Feline LUTD includes cystic calculi, infectious and sterile cystitis, neoplasia, anatomic defects, behavioural problems, and feline idiopathic/interstitial cystitis (FIC). Urolithiasis comprises 15–23% of cases, urethral plugs 10–21%, anatomic defects up to 11%, bacterial infections 1–8% and neoplasia up to 2%1. In cats over 10 years old bacterial infections account for 20–50 % of LUTD cases; urine culture should be performed rather than assuming the urine is sterile.1,2 Signs of LUTD in cats under 10 years old without urethral obstruction is caused by FIC in 55–73% of cases.1
Dysuria, stranguria and pollakiuria localise the disease to the LUT, and along with haematuria, are the common signs associated with LUTD. Urinating outside the litter box (periuria) can be a manifestation of cystitis. LUTDs may not affect the patient’s general health, and do not cause polyuria, polydipsia or azotaemia.
Obesity, Stress and LUTD
In humans, stress is associated with obesity, though it can be difficult to differentiate cause and effect. About half of adult cats are overweight or obese and they have a higher prevalence of LUTD, including FIC and urolithiasis, compared to normal weight cats.3
Pathogenesis of FIC, a Highly Complex Disorder
Cats with FIC have a variable disease course with signs usually resolving in 5 to 7 days, then recurring. This waxing and waning is likely associated with events activating the central stress response system.4 Many affected cats show signs from other organ systems; e.g., the gastrointestinal tract, skin, lung, cardiovascular, central nervous, endocrine, and immune systems. The disease aetiology likely has a neuropathic aspect as well as a local bladder wall disorder.
The bladder smooth and striated muscles and the neurovascular supporting tissues engage in complex neuroendocrine communications between the body and brain to coordinate urination. Bladder neural connections include sensory afferent, central, and somatic, sympathetic, and parasympathetic efferent neurons interacting between the urothelium and the cerebral cortex.4
Cats with FIC show a denuded uroepithelium with increased permeability and a decreased total glycosaminoglycans layer in the bladder.4 Urine protein concentration was four times and urine protein to creatinine ratio five times higher in cats with FIC than in normal cats.5 Increased serum concentrations of pro-inflammatory cytokines and chemokines are also present in FIC cats.6
In addition to uroepithelial bladder abnormalities, urinary changes, and altered serum cytokines in FIC, there are alterations in components of acetylcholine synthesis and release. Changes in the nonneuronal cholinergic system may contribute to alterations in cell-to-cell contacts and communication with underlying cells that contributes to changes in sensory function and visceral (bladder) hyperalgesia. Differences in sensory neuron anatomy and physiology are present in FIC cats, suggesting a more widespread abnormality of sensory neuron function. The acoustic startle response, a brainstem reflex motor response to a perceived threat from unexpected auditory stimuli, is increased in FIC cats. Differences in sympathetic nervous system function identified in FIC cats include changes in the brain stem region associated with an important source of noradrenaline. This area is involved in brain functions such as vigilance, arousal, and analgesia and mediates the visceral response to stress. Changes in brainstem help explain the waxing and waning of sign and the aggravation of signs by environment stressors.4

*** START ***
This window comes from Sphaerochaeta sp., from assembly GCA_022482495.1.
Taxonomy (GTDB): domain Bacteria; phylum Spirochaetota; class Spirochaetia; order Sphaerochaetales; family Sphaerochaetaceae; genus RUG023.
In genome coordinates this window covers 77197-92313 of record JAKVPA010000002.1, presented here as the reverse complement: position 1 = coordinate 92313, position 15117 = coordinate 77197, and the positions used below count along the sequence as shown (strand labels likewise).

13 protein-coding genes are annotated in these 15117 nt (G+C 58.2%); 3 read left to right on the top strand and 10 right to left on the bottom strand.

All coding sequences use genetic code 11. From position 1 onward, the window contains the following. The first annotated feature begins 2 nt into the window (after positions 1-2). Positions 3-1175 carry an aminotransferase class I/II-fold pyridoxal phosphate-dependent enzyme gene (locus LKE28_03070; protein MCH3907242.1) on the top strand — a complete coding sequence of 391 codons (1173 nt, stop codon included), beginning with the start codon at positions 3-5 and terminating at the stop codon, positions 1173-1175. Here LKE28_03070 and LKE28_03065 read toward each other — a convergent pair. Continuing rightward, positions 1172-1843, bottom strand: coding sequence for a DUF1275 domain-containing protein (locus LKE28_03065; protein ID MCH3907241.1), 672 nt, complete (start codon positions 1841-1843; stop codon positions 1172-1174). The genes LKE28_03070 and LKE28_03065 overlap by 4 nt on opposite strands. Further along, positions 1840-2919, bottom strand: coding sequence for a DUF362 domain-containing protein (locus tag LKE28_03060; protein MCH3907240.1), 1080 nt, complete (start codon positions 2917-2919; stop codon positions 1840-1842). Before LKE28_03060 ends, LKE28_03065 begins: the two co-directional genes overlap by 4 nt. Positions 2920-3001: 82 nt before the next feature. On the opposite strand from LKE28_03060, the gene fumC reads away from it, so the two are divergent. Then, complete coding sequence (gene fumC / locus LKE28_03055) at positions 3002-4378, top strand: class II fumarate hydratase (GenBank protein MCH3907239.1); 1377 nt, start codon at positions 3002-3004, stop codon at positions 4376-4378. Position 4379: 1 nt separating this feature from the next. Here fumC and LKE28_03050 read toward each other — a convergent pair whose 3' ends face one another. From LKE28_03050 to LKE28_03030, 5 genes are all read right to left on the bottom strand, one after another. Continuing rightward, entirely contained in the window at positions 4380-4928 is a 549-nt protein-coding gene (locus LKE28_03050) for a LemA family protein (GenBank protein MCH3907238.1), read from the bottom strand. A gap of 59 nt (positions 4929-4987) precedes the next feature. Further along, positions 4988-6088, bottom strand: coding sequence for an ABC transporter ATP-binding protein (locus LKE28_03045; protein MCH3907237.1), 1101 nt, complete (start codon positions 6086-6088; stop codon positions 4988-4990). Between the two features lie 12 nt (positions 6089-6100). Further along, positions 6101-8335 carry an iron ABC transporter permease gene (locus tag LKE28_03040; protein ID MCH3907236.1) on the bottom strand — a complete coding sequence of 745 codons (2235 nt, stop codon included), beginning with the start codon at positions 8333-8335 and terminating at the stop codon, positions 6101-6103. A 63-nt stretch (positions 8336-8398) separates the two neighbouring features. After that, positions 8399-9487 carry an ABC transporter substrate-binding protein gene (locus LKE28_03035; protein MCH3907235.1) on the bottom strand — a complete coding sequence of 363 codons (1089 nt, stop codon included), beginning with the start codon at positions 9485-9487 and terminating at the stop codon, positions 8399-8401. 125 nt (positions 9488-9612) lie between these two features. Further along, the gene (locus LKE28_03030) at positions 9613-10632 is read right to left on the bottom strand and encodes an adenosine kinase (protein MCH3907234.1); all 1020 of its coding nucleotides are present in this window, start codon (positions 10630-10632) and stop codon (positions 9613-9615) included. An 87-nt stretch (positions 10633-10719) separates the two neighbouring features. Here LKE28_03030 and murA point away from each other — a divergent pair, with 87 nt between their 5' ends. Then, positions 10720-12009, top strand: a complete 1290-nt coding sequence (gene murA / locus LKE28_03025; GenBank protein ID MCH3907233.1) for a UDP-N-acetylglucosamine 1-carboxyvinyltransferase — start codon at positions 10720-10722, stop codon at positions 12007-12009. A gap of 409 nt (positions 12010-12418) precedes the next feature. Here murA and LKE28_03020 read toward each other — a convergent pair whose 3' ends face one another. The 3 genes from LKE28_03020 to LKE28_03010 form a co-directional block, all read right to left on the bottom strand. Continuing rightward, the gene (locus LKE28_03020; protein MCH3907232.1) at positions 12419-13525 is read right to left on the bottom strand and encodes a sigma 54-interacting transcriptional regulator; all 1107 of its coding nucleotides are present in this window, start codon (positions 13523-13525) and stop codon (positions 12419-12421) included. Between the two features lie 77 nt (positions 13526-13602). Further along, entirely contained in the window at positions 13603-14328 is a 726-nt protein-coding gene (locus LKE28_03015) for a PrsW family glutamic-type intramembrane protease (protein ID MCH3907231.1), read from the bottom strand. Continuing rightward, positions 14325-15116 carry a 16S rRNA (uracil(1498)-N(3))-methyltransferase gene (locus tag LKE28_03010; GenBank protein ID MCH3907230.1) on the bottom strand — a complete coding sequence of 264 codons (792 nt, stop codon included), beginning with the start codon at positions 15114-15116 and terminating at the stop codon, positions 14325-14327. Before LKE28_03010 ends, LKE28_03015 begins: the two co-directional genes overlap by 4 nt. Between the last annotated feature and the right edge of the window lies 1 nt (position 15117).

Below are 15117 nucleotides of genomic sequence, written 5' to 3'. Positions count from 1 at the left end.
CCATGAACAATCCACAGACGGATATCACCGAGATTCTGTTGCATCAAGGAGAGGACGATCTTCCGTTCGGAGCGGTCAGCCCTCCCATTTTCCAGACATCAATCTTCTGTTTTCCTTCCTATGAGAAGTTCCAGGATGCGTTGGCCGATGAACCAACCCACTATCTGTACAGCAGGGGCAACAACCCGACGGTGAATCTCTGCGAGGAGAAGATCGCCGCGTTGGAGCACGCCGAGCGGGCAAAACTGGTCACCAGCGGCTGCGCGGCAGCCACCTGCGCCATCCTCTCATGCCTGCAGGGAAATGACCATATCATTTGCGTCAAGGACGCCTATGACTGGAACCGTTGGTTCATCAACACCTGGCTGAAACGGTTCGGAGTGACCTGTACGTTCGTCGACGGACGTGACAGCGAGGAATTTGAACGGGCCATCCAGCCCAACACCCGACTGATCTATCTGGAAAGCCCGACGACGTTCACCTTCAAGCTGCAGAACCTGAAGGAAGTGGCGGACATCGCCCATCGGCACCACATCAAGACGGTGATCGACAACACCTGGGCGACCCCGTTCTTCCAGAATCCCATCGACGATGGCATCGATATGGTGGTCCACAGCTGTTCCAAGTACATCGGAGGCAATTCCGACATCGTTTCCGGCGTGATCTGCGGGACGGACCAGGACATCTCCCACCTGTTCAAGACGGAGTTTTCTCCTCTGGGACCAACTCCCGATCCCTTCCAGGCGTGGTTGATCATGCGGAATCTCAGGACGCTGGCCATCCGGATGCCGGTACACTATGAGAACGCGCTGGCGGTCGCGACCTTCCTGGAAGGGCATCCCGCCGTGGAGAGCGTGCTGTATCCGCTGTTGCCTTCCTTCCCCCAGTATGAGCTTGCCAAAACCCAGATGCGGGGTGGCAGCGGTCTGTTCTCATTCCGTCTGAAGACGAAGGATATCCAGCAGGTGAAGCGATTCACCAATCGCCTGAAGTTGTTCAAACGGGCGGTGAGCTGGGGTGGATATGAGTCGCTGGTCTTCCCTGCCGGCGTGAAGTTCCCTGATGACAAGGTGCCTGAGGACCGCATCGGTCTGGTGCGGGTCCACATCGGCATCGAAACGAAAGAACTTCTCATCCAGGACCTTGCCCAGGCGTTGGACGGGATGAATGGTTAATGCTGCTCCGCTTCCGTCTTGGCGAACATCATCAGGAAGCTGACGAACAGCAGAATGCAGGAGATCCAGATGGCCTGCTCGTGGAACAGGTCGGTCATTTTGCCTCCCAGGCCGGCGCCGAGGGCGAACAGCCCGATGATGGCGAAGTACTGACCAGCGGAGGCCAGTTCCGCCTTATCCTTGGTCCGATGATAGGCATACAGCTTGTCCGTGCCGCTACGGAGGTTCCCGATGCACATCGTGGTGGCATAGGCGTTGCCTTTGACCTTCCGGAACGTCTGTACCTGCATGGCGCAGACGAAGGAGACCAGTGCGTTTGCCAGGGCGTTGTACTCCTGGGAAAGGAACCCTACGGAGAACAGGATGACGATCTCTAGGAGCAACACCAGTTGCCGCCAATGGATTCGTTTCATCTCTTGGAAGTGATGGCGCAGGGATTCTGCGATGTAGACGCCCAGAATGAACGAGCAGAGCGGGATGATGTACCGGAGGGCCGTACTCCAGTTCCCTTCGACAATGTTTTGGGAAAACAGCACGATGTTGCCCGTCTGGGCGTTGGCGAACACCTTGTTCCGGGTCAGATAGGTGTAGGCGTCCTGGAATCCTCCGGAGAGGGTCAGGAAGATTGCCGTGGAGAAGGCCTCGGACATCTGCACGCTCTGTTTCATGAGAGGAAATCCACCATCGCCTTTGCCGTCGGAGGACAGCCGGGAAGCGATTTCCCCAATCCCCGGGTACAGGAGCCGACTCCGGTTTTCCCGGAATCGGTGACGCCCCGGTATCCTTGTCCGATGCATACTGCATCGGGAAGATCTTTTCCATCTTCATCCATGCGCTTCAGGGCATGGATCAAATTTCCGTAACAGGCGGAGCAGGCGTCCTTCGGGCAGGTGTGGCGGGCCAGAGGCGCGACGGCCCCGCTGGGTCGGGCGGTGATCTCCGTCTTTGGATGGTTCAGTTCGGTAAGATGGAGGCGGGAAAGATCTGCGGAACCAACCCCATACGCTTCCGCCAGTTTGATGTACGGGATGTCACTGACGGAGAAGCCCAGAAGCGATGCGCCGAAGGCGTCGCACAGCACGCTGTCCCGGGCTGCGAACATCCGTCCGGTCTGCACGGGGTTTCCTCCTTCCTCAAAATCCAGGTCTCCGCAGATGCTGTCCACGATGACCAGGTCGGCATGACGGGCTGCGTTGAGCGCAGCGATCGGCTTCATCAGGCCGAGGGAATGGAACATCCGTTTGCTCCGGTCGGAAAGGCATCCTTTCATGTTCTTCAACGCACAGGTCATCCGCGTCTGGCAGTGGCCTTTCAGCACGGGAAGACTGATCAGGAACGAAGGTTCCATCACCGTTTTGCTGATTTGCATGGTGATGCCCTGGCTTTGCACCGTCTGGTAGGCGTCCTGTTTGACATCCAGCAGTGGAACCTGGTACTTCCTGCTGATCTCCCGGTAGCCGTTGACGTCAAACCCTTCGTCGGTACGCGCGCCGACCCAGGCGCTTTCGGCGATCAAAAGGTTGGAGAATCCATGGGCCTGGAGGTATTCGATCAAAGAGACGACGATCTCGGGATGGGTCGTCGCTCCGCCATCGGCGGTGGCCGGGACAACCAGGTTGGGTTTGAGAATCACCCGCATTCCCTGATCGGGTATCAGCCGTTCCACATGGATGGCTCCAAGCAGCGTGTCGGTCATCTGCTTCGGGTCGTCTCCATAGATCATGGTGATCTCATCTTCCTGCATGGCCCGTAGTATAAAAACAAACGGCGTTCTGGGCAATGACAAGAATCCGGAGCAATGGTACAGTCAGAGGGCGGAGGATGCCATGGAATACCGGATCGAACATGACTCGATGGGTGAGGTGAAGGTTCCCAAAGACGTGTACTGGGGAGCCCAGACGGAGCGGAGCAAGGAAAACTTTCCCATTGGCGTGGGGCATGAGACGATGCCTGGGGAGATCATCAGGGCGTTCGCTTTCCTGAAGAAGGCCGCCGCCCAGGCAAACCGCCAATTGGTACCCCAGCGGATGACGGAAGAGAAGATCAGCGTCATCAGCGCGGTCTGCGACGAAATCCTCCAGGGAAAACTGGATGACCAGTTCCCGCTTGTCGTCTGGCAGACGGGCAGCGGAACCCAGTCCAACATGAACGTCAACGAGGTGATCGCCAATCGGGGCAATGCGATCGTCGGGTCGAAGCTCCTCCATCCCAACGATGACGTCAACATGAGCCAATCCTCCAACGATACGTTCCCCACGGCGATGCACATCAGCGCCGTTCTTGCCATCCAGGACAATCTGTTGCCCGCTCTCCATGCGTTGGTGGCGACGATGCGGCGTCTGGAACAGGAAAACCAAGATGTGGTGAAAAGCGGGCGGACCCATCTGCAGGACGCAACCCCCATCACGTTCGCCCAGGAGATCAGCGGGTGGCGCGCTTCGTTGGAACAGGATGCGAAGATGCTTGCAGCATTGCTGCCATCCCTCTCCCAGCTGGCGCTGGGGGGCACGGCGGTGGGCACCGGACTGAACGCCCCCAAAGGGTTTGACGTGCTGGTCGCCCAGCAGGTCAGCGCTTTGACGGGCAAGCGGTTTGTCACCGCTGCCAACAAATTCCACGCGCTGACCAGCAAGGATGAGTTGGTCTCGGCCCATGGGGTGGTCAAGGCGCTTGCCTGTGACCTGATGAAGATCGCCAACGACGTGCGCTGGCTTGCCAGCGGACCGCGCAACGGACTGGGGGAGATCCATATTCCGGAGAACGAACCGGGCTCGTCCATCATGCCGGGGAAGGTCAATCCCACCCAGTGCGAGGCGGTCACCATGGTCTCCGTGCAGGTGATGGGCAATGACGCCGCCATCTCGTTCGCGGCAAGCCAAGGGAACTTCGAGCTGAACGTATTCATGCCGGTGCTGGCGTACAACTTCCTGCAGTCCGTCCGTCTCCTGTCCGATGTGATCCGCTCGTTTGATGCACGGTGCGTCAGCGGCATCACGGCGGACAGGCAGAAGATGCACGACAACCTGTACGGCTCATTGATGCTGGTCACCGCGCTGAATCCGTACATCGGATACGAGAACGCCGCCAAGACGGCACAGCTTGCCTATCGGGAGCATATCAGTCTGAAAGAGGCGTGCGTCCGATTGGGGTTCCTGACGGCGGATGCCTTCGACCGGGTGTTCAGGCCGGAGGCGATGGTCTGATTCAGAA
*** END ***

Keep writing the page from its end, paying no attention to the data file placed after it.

Some cats with FIC have abnormalities in the hypothalamic-pituitary-adrenal axis, with decreased serum cortisol secretion and smaller adrenal glands compared with healthy cats. Thus, some of these cats have an excessive sympathetic response to stress with decreased cortisol response, in addition to pathology within the bladder.4
Risk Factors for FIC
Risk factors for FIC include being an indoor cat, young middle age (4–7 years), neutered, and overweight. Other factors may include low activity, using a litter tray, eating a high proportion of dry food, and living with more than one other cat, especially with conflict between the cats. Compared to normal cats, cats with FIC have been described as being more fearful, nervous, having less hunting behaviours, hiding when unknown visitors are in the house and drinking less water.7 Episodes are often triggered by stress, e.g., moving house, new cats in the house or neighbourhood, new people in the house, or car rides to the clinic. A case-control study on indoor cats in South Korea showed increased FIC odds ratios for males cv females (odds ratio 2.34), cats not having vantage points to see out (odds ratio 4.64), cats living in an apartment (cv in a house) (odds ratio 2.53), and cohabiting with other cats compared to living alone (odds ratio 3.16)8. Cats using non-clumping litter had 2.62 times the odds compared with those using clumping litter.